Thanking the heroes behind clinical trials

May 20, 2020

 Irene Watpool and Rebecca Porteus (Photo taken before COVID-19)COVID-19 has put a special focus on the importance of clinical trials in finding ways to diagnose, treat and prevent this new infection, but clinical trials have always been essential to improving care and saving lives at The Ottawa Hospital. Six clinical trials for COVID-19 are already underway at the hospital, with many more being planned.  

In honour of International Clinical Trials Day on May 20, the hospital would like to thank everyone who makes clinical trials possibleespecially the patients who choose to participate and the loved ones who support them 

Advances in care would not be possible without the patients who contribute their time and energy to clinical trials,” said Dr. Duncan Stewart, Executive Vice-President of Research at The Ottawa Hospital and professor at the University of Ottawa. Clinical trial participants are some of the most important heroes in health care. They are giving an enormous gift to future patients. 

COVID-19 is changing how clinical trials are done 

As hospitals continue to focus on preventing the spread of COVID-19, many patient visits are being done virtually, including consent and follow-up visits for patients participating in clinical trials. Many researchers believe that virtual technologies will play a bigger role in clinical trials, even once hospitals begin to resume normal activities.  

All of the lessons learned and ingenuity that clinical researchers are implementing now to adapt their practice to the pandemic will inform how clinical trials are done in the future,” said Dr. Dean Fergussonwho leads The Ottawa Hospital’s Clinical Epidemiology Program, its strategy for engaging patients in research activities, as well as the international Society for Clinical Trials. We continue to focus on engaging patients in the research planning, support and review process at The Ottawa Hospital, including patients who have recovered from COVID-19. 

Research ‘heroes’ go above and beyond to support COVID-19 clinical trials  

On top of their regular work as research coordinators in the Intensive Care Unit, Irene Watpool and Rebecca Porteus have volunteered to explain all of the hospital’s COVID-19 trials to patients and their families to ensure they can make informed decisions about participating.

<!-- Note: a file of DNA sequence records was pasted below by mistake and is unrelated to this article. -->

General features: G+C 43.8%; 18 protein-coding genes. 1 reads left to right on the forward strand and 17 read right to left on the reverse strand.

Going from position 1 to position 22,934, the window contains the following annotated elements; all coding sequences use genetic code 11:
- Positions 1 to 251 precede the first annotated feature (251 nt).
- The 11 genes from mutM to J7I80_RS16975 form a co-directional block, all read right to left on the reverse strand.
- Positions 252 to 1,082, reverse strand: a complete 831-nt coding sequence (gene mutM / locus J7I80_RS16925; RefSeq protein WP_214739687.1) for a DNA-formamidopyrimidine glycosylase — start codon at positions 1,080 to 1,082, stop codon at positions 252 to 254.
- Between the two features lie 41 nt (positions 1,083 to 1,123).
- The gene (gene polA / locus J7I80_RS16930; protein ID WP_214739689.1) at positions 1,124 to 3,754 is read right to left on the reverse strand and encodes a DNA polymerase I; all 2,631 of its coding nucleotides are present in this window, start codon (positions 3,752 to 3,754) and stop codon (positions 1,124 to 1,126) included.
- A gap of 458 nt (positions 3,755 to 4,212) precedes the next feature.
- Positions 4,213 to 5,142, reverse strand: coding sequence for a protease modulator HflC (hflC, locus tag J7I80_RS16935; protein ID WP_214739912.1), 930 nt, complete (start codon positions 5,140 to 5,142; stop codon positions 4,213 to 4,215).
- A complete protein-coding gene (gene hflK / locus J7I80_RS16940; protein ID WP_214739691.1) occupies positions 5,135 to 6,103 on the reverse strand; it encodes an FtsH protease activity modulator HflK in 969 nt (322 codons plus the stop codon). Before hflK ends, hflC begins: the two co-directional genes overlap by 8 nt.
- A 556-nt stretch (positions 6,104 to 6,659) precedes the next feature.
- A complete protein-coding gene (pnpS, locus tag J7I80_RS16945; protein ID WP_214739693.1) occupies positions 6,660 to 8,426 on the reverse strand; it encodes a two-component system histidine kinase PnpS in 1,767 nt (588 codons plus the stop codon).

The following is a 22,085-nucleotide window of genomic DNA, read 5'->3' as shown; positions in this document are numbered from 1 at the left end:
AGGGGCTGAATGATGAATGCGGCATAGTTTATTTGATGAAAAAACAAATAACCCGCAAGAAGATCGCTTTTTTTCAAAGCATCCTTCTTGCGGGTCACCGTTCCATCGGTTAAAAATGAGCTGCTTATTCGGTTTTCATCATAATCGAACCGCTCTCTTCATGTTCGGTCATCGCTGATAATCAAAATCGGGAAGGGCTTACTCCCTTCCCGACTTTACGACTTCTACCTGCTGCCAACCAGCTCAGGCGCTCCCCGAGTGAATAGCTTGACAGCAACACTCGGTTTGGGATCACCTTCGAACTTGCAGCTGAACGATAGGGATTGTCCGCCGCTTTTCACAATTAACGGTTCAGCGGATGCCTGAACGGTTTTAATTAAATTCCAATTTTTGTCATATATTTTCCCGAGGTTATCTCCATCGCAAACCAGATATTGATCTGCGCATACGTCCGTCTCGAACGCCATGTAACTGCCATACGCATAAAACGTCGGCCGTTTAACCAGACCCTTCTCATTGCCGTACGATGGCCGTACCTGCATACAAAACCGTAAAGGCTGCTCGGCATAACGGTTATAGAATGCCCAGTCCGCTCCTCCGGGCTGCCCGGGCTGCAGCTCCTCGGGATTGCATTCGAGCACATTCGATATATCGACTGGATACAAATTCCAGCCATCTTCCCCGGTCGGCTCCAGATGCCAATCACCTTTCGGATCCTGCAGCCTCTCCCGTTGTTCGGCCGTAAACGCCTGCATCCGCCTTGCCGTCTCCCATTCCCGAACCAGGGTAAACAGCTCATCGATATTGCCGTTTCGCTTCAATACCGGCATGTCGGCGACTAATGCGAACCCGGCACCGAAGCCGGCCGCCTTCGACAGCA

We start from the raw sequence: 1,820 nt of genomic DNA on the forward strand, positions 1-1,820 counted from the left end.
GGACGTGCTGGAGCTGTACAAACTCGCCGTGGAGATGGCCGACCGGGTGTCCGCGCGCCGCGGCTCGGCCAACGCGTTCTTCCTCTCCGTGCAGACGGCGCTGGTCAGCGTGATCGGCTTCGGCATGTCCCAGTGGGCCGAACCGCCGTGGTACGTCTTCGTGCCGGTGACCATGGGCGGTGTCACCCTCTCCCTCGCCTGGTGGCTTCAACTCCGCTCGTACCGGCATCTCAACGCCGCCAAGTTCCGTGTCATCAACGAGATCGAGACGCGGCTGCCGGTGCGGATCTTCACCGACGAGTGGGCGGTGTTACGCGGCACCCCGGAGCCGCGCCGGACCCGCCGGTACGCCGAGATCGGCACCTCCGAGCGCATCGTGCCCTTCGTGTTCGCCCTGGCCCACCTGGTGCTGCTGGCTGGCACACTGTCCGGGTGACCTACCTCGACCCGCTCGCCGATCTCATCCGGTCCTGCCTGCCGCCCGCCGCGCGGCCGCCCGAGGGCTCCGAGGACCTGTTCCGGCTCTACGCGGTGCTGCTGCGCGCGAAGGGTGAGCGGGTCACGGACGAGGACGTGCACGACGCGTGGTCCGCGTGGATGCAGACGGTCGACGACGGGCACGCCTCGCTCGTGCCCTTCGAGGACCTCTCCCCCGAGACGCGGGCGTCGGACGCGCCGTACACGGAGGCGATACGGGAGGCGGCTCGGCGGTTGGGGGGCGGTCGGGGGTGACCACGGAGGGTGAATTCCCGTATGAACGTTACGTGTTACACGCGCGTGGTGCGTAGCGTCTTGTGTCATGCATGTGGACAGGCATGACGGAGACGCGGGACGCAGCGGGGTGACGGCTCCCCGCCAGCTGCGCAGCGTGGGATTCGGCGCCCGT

In addition to donning the necessary protective equipment before entering patient rooms, these research coordinators need to memorize the details of multiple studies because they can’t bring any written material into patient rooms. They’ve gone above and beyond to make sure that all patients have the chance to participate in research. 

Watpool notes that most COVID-19 positive patients have agreed to participate in research studies, despite the discomfort of extra tests, blood work or nasal swabs. 

“I feel privileged to be involved in this,” said Irene. “These patients are being very altruistic. You really have a sense they don’t wish the disease on anyone and they’re willing to help.” 

“It’s so important that we give our patients every opportunity to participate in research,” said Dr. Shane English, intensive care physician and associate scientist at The Ottawa Hospital and assistant professor at the University of Ottawa. “When we think of front-line heroes in this pandemic, we should definitely also think of people like Irene and Rebecca. They are making crucial research possible in very difficult circumstances.”  

Participating in research today improves care in the future 

Dr. Raphael Saginur and Dr. William Cameron are among many others at The Ottawa Hospital who are playing an important role in facilitating clinical trials, both related to COVID-19 and more generallyThey participate in the hospital’s COVID-19 Clinical Research Task Force and other related groups. 

We who are alive in 2020 all benefit from clinical research done on past generations of people in every area of health and disease,” they recently wrote in an op-ed in the Ottawa Citizen. “At The Ottawa Hospital, some 50 COVID-related research projects are at various stages of development, often in partnership with other researchers in Ottawa and around the world. All of them will guide our understanding and likely some of them will bear fruit, giving future patients the benefit of the new knowledge.” 

People interested in taking part in a clinical trial should speak to their health-care provider and agree to be contacted for research purposes when registering for appointments. More information can be found on the hospital’s Ask me about our research page.  

Research at The Ottawa Hospital is possible because of generous donations to The Ottawa Hospital Foundation.  

The Ottawa Hospital is a leading academic health, research and learning hospital proudly affiliated with the University of Ottawa.  

Media Contact

Amelia Buchanan
Senior Communication Specialist
Ottawa Hospital Research Institute
Office: 613-798-5555 x 73687
Cell: 613-297-8315